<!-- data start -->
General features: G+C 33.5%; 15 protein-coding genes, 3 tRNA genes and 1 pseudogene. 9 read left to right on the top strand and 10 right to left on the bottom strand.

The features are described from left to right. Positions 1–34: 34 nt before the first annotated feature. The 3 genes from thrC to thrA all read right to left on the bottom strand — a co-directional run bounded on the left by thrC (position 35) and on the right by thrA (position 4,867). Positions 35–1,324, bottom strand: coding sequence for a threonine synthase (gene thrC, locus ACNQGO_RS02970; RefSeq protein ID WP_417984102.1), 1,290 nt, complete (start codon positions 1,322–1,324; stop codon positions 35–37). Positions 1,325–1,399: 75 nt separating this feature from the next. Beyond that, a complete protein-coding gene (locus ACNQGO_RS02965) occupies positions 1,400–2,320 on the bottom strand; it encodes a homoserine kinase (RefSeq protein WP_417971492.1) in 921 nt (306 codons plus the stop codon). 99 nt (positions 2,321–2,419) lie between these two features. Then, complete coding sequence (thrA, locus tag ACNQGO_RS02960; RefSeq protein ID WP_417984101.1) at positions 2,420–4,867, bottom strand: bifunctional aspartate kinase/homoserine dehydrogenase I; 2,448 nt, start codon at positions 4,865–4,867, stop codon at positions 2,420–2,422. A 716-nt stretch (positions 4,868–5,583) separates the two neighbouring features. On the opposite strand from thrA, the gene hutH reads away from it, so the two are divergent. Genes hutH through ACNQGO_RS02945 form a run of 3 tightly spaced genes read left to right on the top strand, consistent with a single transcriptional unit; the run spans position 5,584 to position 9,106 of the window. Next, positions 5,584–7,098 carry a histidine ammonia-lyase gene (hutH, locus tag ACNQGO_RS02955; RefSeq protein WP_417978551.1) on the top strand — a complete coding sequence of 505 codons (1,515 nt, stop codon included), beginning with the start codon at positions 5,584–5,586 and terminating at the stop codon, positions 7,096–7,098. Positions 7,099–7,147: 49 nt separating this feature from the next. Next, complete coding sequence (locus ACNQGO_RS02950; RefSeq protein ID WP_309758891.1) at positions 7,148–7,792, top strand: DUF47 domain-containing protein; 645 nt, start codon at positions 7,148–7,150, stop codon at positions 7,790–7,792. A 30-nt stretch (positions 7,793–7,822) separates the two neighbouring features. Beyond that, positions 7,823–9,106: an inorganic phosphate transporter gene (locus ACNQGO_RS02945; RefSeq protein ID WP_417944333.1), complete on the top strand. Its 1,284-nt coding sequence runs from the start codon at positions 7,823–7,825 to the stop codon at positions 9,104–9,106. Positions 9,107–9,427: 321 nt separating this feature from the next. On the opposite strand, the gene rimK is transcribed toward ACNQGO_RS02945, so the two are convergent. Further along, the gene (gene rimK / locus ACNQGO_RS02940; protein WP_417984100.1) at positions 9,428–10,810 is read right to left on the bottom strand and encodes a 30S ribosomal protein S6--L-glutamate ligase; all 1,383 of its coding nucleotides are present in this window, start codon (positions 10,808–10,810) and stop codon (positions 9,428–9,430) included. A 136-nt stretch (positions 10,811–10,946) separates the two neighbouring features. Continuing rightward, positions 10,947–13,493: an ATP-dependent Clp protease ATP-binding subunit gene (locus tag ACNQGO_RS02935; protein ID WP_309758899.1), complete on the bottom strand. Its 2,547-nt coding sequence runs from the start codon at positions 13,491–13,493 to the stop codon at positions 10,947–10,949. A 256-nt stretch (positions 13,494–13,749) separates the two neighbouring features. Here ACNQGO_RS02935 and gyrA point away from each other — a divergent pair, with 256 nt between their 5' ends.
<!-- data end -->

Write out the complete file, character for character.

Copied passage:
General features: G+C 33.5%; 15 protein-coding genes, 3 tRNA genes and 1 pseudogene. 9 read left to right on the top strand and 10 right to left on the bottom strand.

The features are described from left to right. Positions 1–34: 34 nt before the first annotated feature. The 3 genes from thrC to thrA all read right to left on the bottom strand — a co-directional run bounded on the left by thrC (position 35) and on the right by thrA (position 4,867). Positions 35–1,324, bottom strand: coding sequence for a threonine synthase (gene thrC, locus ACNQGO_RS02970; RefSeq protein ID WP_417984102.1), 1,290 nt, complete (start codon positions 1,322–1,324; stop codon positions 35–37). Positions 1,325–1,399: 75 nt separating this feature from the next. Beyond that, a complete protein-coding gene (locus ACNQGO_RS02965) occupies positions 1,400–2,320 on the bottom strand; it encodes a homoserine kinase (RefSeq protein WP_417971492.1) in 921 nt (306 codons plus the stop codon). 99 nt (positions 2,321–2,419) lie between these two features. Then, complete coding sequence (thrA, locus tag ACNQGO_RS02960; RefSeq protein ID WP_417984101.1) at positions 2,420–4,867, bottom strand: bifunctional aspartate kinase/homoserine dehydrogenase I; 2,448 nt, start codon at positions 4,865–4,867, stop codon at positions 2,420–2,422. A 716-nt stretch (positions 4,868–5,583) separates the two neighbouring features. On the opposite strand from thrA, the gene hutH reads away from it, so the two are divergent. Genes hutH through ACNQGO_RS02945 form a run of 3 tightly spaced genes read left to right on the top strand, consistent with a single transcriptional unit; the run spans position 5,584 to position 9,106 of the window. Next, positions 5,584–7,098 carry a histidine ammonia-lyase gene (hutH, locus tag ACNQGO_RS02955; RefSeq protein WP_417978551.1) on the top strand — a complete coding sequence of 505 codons (1,515 nt, stop codon included), beginning with the start codon at positions 5,584–5,586 and terminating at the stop codon, positions 7,096–7,098. Positions 7,099–7,147: 49 nt separating this feature from the next. Next, complete coding sequence (locus ACNQGO_RS02950; RefSeq protein ID WP_309758891.1) at positions 7,148–7,792, top strand: DUF47 domain-containing protein; 645 nt, start codon at positions 7,148–7,150, stop codon at positions 7,790–7,792. A 30-nt stretch (positions 7,793–7,822) separates the two neighbouring features. Beyond that, positions 7,823–9,106: an inorganic phosphate transporter gene (locus ACNQGO_RS02945; RefSeq protein ID WP_417944333.1), complete on the top strand. Its 1,284-nt coding sequence runs from the start codon at positions 7,823–7,825 to the stop codon at positions 9,104–9,106. Positions 9,107–9,427: 321 nt separating this feature from the next. On the opposite strand, the gene rimK is transcribed toward ACNQGO_RS02945, so the two are convergent. Further along, the gene (gene rimK / locus ACNQGO_RS02940; protein WP_417984100.1) at positions 9,428–10,810 is read right to left on the bottom strand and encodes a 30S ribosomal protein S6--L-glutamate ligase; all 1,383 of its coding nucleotides are present in this window, start codon (positions 10,808–10,810) and stop codon (positions 9,428–9,430) included. A 136-nt stretch (positions 10,811–10,946) separates the two neighbouring features. Continuing rightward, positions 10,947–13,493: an ATP-dependent Clp protease ATP-binding subunit gene (locus tag ACNQGO_RS02935; protein ID WP_309758899.1), complete on the bottom strand. Its 2,547-nt coding sequence runs from the start codon at positions 13,491–13,493 to the stop codon at positions 10,947–10,949. A 256-nt stretch (positions 13,494–13,749) separates the two neighbouring features. Here ACNQGO_RS02935 and gyrA point away from each other — a divergent pair, with 256 nt between their 5' ends.